As regards the comparison between extralinguistic gender and performance (average of right answers) in the CPDF test (Table 1), there was no significant difference between boys and girls. However, qualitatively it was observed that males had a mean score higher than females.

 

 

Table 2 shows the comparison between age and performance (average of right answers) in the CPDF test. The comparative study between these two variables showed no statistically significant difference, even though qualitatively, it was noted a higher average of right answers for the six-year-old children.

 

 

Discussion

As it can be seen, children with phonological disorder may have CPDF, i.e., they may have awareness of the phonological changes in their own speech productions, for in the studied group this ability appears to be established for 45.83% of the children.

It is important to say that this group was composed mostly by boys and six-year-old children.

These results agree with previous studies that showed children who do not have the same phonological pattern of their linguistic community may be able to reflect on the sounds of their language1-2.

Regarding to gender, there was no significant difference between boys and girls for the CPDF. On the other hand, the averages of correct answers showed that boys scored higher when compared to girls. It can be inferred, thus, that males are more skilled to reflect and make judgments about the language system of their community.

This fact opposes researches that investigated the gender variable and showed a female superiority in solving tasks related to language and speech skills8.

These results can be explained by the anatomy and physiology of the central nervous system, since differences were observed between the sexes by neuroimaging studies, where women used both brain hemispheres to process language. Unlike the females, the males seemed to use specific areas of the dominant9 hemisphere to perform the same task. Moreover, there are other evidences as the fact that the areas of Broca and Wernicke's, which are all speech related, were bigger in the women10.

The phonological awareness, which is also a kind of widely studied linguistic awareness, was significantly nonchalant between boys and girls in studies, which considered gender. On the other hand, the authors have observed that girls tend to have better performance on assessments involving phonological awareness6-7.

When researches on normal phonological acquisition related to gender are considered, it is noted that boys are more likely to produce correct phonemes than girls11. Furthermore, studies have shown that boys produce significantly more language than girls12, which suggests that they may be more insightful to solve certain tasks related to language skills, as the CPDF.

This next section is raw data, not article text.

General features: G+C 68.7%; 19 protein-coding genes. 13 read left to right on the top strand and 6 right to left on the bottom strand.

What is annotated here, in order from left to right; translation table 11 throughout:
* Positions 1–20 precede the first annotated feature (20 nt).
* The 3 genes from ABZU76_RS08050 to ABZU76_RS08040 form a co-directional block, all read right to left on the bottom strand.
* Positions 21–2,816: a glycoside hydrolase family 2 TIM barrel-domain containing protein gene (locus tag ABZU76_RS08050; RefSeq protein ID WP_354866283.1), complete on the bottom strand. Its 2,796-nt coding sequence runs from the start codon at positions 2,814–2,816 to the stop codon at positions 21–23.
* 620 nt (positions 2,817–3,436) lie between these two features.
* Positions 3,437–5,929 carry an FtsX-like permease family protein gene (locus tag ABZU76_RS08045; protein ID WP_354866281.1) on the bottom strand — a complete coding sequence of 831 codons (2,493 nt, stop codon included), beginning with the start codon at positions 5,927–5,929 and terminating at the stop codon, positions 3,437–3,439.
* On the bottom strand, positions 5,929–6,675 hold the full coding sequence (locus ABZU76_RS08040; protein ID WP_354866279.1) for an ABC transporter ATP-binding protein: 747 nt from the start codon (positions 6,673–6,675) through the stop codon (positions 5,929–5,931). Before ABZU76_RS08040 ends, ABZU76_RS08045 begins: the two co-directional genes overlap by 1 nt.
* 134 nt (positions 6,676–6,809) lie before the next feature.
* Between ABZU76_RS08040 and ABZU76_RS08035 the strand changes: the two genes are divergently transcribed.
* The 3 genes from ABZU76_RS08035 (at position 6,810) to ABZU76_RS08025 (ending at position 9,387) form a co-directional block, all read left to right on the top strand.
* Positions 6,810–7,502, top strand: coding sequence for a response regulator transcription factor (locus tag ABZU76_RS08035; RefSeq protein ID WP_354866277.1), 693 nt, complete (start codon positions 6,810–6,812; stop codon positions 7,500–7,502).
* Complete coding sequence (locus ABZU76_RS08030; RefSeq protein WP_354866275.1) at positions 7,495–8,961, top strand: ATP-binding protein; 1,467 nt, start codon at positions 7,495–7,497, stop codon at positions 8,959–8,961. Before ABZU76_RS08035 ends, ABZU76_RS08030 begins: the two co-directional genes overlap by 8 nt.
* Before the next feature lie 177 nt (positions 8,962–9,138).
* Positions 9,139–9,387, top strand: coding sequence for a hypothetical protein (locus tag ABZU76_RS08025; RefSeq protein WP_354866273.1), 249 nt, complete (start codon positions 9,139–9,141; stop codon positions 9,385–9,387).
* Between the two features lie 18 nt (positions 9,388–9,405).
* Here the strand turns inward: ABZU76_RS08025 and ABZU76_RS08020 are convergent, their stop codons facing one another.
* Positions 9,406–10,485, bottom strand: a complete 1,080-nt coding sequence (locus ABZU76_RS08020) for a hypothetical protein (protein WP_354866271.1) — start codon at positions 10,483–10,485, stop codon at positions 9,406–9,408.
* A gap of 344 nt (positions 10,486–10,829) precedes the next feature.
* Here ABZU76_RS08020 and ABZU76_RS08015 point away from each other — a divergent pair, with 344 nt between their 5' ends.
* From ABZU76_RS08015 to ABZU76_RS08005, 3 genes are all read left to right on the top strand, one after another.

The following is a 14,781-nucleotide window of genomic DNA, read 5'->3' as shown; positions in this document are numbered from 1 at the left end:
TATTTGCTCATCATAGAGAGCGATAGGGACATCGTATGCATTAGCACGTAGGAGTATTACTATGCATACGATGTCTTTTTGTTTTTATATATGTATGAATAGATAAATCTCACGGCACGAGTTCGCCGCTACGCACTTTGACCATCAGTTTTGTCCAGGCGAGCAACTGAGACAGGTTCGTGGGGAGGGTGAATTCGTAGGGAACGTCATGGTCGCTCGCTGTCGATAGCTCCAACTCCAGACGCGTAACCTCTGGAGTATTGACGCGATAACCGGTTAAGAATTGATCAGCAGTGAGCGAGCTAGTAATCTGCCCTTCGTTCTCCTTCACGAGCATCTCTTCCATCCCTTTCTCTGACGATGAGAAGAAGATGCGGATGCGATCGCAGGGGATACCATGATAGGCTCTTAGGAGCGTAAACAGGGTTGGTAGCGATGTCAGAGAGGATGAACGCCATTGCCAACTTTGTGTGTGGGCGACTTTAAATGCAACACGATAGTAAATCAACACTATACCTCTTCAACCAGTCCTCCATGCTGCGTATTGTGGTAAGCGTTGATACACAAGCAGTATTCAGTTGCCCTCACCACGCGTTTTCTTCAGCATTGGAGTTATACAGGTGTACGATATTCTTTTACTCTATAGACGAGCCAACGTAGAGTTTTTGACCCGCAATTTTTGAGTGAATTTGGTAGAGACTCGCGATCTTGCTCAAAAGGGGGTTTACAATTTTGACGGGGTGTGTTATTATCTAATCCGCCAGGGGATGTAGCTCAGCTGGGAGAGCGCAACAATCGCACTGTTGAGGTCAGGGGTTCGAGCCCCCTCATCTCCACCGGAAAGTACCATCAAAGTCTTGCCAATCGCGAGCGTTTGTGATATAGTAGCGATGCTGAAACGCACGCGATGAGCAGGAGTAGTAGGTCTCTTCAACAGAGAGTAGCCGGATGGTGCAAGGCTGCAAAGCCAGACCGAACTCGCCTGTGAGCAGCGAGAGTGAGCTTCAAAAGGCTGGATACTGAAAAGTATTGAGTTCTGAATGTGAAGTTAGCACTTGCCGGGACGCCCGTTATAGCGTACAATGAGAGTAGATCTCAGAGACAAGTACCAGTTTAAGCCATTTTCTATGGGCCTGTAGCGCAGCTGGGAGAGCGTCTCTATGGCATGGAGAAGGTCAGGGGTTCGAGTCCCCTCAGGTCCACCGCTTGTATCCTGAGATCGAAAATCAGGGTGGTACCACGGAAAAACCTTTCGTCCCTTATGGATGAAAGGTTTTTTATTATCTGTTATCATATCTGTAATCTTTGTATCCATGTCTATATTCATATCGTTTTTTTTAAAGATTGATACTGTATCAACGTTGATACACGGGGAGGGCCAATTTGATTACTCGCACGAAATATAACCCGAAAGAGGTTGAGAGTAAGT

Regarding the age variable, although no statistically significant result related to the establishment of the CPDF was obtained, the averages showed that six-year-old children had better performance than five-year-old children.

The performance in phonological awareness skills is related to chronological, and hence, cognitive maturity, which matches the results about the CPDF, obtained in this study. An improvement in the phonological awareness skills as the age increases was observed in children age ranging from four to eight years old with typical speech development3.

The lexical acquisition in children with phonological disorder is also related to increased age. Some studies have shown an improved performance in vocabulary tests with age increasing13-14. One might think that older children may be better prepared for judging the correct production of linguistic structures, because they know a greater number of words.

Regarding the CPDF, the distinct performance of children makes the speech professionals aware of the needs of a complete diagnosis, capable of giving support to a good treatment planning. Thus, in order to potentiate the treatment a serious awareness work of the normal phonological system may be accomplished, since this

need has already been pointed out in many studies, which verified the difficulty the population with phonological disorders, as well as with other articulation and/or language disorders, has reasoning about the sounds of their language15-20.

Due to the obtained results and the poor literature about this matter, it is suggested that further research be developed in order to contribute to both better therapy and prognosis, especially in cases of phonological disorders.

 

Conclusion